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USA Contributing Member
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About Ziemann

  • Rank
    Advanced Member

Personal Information

  • Location
    Solon Springs, WI


  • Current Sled
    Arctic Cat ZR6000 RS

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  1. I understand that completely. I'm finding that the older I get, the less I want to tinker. I look back at the time I spent on testing/tuning, and the frustration of testing something only to find that it had a negative effect..... I understand your OCD statement completely. I hate to say it, but I lost out on a lot of good riding screwing around with sleds that were a lost cause..... Now? I want to just enjoy the ride....
  2. @mnstang - most likely yes. Like any project sled, it was built to tinker with and see if I could make it work. I probably could have tinkered with that thing indefinitely, and never achieved what I was hoping to given the mismatch between the front and rear suspension. I addressed a lot of things, but didn't know enough about shock valving to do it right.
  3. That is 100% correct, @Not greg b. The sharp angle of the skid combined with the decreased track making contact on the snow scrubbed a lot of speed off of the top end. Not to mention the increase in wind drag....
  4. There was a ton of "Sit in" when you sat on the seat. The rear suspension would collapse to a near normal height, but it was still high enough to impact handling. The goal was to have the air pressure set to allow as much travel as possible without bottoming out. Even tho it rode great and felt like riding a pillow, the handling would "wallow" (as I called it), with excessive ski lift in the corners. It you put more weight on the front end to improve the ski lift, then it became too easy to over drive the front suspension. My solution was to add different dual rate front springs. Th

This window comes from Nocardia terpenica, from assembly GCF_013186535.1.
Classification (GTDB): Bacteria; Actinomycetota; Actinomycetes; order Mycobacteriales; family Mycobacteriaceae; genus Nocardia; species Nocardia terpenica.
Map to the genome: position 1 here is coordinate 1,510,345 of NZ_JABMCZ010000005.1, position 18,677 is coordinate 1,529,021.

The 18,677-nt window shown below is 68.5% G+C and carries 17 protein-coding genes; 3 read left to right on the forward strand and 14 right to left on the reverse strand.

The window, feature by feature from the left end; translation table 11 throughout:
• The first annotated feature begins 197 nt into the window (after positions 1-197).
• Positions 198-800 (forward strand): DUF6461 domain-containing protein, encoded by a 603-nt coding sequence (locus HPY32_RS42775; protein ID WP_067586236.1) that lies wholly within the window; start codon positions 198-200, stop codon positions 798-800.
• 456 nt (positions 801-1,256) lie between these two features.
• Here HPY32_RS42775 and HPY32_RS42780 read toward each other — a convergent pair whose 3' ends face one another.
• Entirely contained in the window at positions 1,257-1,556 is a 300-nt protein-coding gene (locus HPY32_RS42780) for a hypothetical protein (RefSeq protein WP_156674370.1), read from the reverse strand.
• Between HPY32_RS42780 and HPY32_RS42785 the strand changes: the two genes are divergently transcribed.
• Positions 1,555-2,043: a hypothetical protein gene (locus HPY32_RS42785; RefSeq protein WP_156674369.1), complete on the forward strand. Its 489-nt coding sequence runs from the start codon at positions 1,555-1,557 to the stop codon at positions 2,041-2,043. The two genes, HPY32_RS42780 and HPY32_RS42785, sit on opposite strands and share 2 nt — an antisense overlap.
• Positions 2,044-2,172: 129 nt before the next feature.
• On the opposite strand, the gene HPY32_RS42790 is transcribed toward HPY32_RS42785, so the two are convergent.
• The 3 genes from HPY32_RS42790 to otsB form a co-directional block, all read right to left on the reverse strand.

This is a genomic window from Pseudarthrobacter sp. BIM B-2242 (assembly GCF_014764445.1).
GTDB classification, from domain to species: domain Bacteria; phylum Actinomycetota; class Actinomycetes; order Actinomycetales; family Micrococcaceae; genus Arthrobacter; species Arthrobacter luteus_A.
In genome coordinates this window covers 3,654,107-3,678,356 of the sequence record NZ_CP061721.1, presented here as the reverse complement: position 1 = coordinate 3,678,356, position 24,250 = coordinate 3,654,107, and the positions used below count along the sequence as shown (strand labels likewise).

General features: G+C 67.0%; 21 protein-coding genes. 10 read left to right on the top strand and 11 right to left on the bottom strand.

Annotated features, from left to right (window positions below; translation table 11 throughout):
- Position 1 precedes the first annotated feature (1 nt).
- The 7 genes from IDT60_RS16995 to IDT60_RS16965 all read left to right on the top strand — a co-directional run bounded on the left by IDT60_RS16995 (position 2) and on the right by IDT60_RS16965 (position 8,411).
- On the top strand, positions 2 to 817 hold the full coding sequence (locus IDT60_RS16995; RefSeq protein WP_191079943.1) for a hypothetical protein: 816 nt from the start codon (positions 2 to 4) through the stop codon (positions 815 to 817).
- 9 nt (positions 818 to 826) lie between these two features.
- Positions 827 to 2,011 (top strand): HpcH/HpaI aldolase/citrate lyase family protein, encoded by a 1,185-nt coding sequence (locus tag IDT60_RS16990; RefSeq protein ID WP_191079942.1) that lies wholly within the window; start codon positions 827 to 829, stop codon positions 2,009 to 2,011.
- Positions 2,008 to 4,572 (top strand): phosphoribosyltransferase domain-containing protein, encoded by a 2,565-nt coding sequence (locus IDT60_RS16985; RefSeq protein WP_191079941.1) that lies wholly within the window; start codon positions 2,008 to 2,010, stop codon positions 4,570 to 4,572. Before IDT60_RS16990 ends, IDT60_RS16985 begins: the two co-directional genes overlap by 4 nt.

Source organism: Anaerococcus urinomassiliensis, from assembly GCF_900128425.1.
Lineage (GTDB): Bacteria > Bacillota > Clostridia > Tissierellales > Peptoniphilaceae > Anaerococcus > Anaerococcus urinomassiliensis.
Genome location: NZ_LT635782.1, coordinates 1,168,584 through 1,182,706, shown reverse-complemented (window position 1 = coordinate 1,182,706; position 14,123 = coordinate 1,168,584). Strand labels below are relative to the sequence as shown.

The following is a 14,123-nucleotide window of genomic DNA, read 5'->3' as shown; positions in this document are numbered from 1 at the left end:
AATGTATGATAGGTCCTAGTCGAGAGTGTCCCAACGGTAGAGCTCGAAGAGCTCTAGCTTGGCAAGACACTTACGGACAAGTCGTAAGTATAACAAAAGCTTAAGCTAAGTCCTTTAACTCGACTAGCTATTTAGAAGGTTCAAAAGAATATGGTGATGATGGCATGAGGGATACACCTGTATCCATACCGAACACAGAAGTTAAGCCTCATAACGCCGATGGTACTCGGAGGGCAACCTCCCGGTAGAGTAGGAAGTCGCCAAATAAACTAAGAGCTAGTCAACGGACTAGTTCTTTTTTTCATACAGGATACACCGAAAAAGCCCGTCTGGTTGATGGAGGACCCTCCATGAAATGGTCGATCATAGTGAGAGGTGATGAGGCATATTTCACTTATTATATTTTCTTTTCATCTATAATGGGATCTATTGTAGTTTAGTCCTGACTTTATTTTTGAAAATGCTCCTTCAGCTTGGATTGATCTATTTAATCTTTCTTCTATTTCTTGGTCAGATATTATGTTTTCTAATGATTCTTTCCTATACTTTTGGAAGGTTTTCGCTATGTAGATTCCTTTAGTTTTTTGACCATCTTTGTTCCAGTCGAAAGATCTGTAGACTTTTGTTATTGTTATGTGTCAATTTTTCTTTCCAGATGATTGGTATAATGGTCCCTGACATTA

5. Correct- It was a FAST M10 Air Wave- adjustable air pressure- There was a ton of ride in with that suspension- probably sagged in roughly 50%. The ride-in reduced the height, but it was still too high causing ill handling. It was a cool toy tho....
  6. This was one of my Franken-sleds back in the day. The 900 was and will forever be one of my favorite engines.
  7. For someone like me or probably @ZR6000RR/ Jim, I suspect the belt drive will work fine. I'm skeptical still about longevity, but think it'll work well. Like anything else, we'll learn quickly what the service life is for the belts, and replace it preventatively like any other belt. I don't think it'll be a big deal. Stutter bumps cause some harmonics and rhythmic vibrations that seem to destroy sleds. Something has to give somewhere. If a person can grenade a chain case in those conditions, they sure as hell can grenade a cogged belt. I've heard enough feedback from people using t
  8. Oddly enough- you're not wrong about that. I think you can make a strong argument that they all have done a pretty poor job.
  9. I understand the definition of loyalty perfectly. For some reason you assume that I'm not a loyal Cat customer. I'm not sure where you got that idea. My garage and trailers are all Cat except for one sled: A VR-1 (which has been a great product). As a few people here on FS can attest, my Cat experiences range from the race track to my local trails. You know damn well that Cat's market share plummeted when they lost their core customers like me. Only a moron would marginalize 30 years of purchasing history, and 30+ new Cats, and think that's not the epitome of loyalty. Reality Check: Cat
  10. Frankly- From a credibility standpoint, I'd value @favoritos feedback on the Catalyst more than anyone else. He has always been a straight shooter and is very insightful. I look forward to some pics once @favoritos takes delivery. I am also curious on the various accessories- tunnel bags, etc.....
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